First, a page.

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Canyoning in Manali

Some photos of Chris’ canyoning trip in Manali, he went gratis as an assistant!

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Lily the Vendor, Chris the Climber

While Chris has just started a 6 day trek in the northern Indian mountains near Leh, I have been busy in Barrington selling the treasures I brought home from Nepal. First was the weekend sale at the Ice House Mall, where I was supported primarily by family and friends. It was fun to see some people I haven’t seen in so long, and it was a lovely and calm place to be in the Barrington Cultural Arts Center gallery which was started by my mom a few years ago.

Next I was set up at the first annual International Fest in downtown Barrington. It was a warm, sunny day, and my good friend Danielle who was in town came to help me set up. There were Bollywood dancers, salsa lessons, and Chinese drummers performing.

Vending at the International Festival

This weekend I was lucky to be able to set up my goods at my former workplace, Ambrosia Euro American Patisserie in Barrington, an exceptional pastry and bakery shop that also makes fabulous coffee drinks and teas. The loving owners Debby and Richard have been so supportive of Chris and I throughout our whole journey, and especially so now that I’ve come back!  It was so nice to be able to spend the day there, oggling the delicious desserts, hanging out with Debby, and talking with customers about my travels and the goods I’d brought home to sell. This weekend was really successful, thanks to everyone who supported me, and especially to Debby and Richard and the wonderful staff at Ambrosia! If you live in the Chicago area, and have never been to Ambrosia, I assure you it is well worth the drive! I’m being completely honest when I say I’ve never had better pastries anywhere else in the world! (and I’ve been a lot of places) (:
I also have some of my handmade mosaics for sale there. The sale at Ambrosia was so fun and successful that it will be extended one more day, this Wednesday July 13th from 7-5ish.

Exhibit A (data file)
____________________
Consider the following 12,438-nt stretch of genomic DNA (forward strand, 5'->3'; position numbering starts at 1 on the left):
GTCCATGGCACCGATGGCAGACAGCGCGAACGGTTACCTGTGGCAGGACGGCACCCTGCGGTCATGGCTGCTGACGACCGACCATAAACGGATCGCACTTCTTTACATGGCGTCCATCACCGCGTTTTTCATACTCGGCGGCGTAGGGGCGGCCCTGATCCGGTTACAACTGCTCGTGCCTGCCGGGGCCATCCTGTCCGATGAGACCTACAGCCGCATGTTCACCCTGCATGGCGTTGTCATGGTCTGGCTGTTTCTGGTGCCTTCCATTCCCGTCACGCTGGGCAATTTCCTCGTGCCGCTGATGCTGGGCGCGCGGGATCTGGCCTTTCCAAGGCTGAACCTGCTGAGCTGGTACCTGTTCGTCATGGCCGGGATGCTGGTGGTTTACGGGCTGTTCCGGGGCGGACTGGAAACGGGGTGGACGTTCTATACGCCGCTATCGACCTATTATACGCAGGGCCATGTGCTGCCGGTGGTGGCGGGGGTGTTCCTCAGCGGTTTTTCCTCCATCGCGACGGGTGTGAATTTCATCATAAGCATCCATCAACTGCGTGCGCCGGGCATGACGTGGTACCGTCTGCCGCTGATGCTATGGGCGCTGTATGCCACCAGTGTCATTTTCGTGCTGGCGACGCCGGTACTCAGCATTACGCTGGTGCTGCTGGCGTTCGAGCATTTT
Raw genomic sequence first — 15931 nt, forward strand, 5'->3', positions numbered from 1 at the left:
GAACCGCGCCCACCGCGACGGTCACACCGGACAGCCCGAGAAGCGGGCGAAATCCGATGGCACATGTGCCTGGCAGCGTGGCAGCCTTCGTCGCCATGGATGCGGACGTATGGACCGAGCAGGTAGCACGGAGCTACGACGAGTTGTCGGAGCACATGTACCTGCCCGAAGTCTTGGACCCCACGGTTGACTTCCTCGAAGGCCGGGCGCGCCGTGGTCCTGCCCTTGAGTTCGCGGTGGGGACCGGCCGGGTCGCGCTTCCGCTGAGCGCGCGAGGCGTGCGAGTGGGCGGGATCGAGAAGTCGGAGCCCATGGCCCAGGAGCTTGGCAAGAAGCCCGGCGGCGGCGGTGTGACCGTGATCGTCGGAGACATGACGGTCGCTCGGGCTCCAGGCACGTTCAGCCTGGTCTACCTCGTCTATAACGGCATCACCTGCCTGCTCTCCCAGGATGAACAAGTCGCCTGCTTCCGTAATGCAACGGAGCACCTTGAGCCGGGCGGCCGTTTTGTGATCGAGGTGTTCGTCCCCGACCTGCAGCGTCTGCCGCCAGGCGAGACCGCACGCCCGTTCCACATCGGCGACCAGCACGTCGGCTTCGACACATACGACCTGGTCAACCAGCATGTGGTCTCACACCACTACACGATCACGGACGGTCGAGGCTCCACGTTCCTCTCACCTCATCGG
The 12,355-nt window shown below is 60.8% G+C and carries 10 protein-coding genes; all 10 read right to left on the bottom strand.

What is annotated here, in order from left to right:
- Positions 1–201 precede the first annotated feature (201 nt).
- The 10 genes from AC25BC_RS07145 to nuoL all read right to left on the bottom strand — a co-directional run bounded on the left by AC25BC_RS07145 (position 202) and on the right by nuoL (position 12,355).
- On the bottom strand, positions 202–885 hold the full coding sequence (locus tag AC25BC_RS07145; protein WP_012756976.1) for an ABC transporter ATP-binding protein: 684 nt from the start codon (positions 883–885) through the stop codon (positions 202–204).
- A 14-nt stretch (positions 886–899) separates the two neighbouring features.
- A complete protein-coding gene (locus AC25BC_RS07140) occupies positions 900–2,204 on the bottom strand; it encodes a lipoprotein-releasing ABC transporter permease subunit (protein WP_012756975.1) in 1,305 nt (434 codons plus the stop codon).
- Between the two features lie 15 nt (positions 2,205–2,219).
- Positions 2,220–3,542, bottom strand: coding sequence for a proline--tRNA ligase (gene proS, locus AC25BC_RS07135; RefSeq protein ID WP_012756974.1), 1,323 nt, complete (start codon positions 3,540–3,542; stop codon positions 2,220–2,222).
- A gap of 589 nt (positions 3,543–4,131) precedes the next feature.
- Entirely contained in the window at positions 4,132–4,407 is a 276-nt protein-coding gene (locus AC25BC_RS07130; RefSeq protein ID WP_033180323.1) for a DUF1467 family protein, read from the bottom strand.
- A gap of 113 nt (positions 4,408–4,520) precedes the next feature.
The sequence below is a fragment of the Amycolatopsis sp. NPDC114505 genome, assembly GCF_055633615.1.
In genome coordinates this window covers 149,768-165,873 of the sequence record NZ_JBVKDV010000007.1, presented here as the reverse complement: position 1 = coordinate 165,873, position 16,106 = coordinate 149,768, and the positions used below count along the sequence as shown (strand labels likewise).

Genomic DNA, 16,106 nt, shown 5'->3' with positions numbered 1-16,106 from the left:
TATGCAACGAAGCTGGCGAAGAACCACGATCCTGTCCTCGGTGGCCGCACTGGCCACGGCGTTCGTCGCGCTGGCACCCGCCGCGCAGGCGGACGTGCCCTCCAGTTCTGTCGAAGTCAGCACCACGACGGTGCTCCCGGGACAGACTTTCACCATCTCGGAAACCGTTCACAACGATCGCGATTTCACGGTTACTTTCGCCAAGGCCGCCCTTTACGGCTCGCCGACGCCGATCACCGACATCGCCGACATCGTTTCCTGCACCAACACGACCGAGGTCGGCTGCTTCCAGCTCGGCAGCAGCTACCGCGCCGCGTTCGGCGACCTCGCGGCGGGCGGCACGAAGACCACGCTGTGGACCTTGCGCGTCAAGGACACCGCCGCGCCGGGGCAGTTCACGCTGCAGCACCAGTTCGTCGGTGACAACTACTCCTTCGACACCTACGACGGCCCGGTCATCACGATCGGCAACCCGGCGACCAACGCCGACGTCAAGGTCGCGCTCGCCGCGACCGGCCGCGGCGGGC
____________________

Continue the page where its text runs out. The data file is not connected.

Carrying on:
Vending at Ambrosia

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Back in the USA!!

After 8 months in Asia, my parents and I were reunited when they flew all the way to Kathmandu for a visit! We explored the cities winding brick roads and some ancient temples and squares, and also did a 5 day trek back in the Everest region. While they were there we were reminiscing about all the yummy foods and good things back home in the states.  When I said I missed home, they offered me something too good to pass up, a ticket back to Chicago! So now I’m writing from good old Barrington, IL, where I’ve been happily reunited with my brother, the house I grew up in, and the best dog in the world, Marciano!  Chris, on the other hand, was not quite ready to finish the trip, so he’s now somewhere in Northern India with a goal to do as much trekking and mountaineering as he can for the next few months.  We will miss each other a lot, but we’re both happy to be where we are.  I will be in the Chicago area this summer, and will be vending some beautiful arts and crafts I brought back from Nepal, things like Indian textiles, Tibetan and Nepali jewelry with lots of turquoise, lapiz lazuli, coral and other semiprecious stones and sterling silver, and natural paper products made from a sustainable plant called Lokta. I will be adding some photos of these beautiful items soon.  Meanwhile, if you are in the area, I will be at the Barrington Ice House Mall Gallery having a sale in 2 weeks, Saturday and Sunday June 25 and 26, from 1-4Pm.  Can’t wait to see all my family and friends soon!! If you are around, call me, let’s get together! I’m so happy to be home!

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Parents Visit Nepal!

Here are some photos from my parents’ visit to Nepal.  After 8 months away it was so wonderful to see them again!

On the first night we stayed at a simple hotel called the Bouda Meditation Inn, which had a meditation room overlooking the Bouda (Bodnath) Stuppa:

The next day we had to go to what we call the tourist ghetto of Nepal to pick up our trekking permits, an area called Tamel which is loaded with foreigners and shops selling innumerable quantities of incredible handicrafts. The Nepali people are especially excellent artisans, as evidenced by the ancient buildings covered in intricate wood carvings, the silver work in the jewelry shops, and the tiny details in the Buddhist Thangka paintings.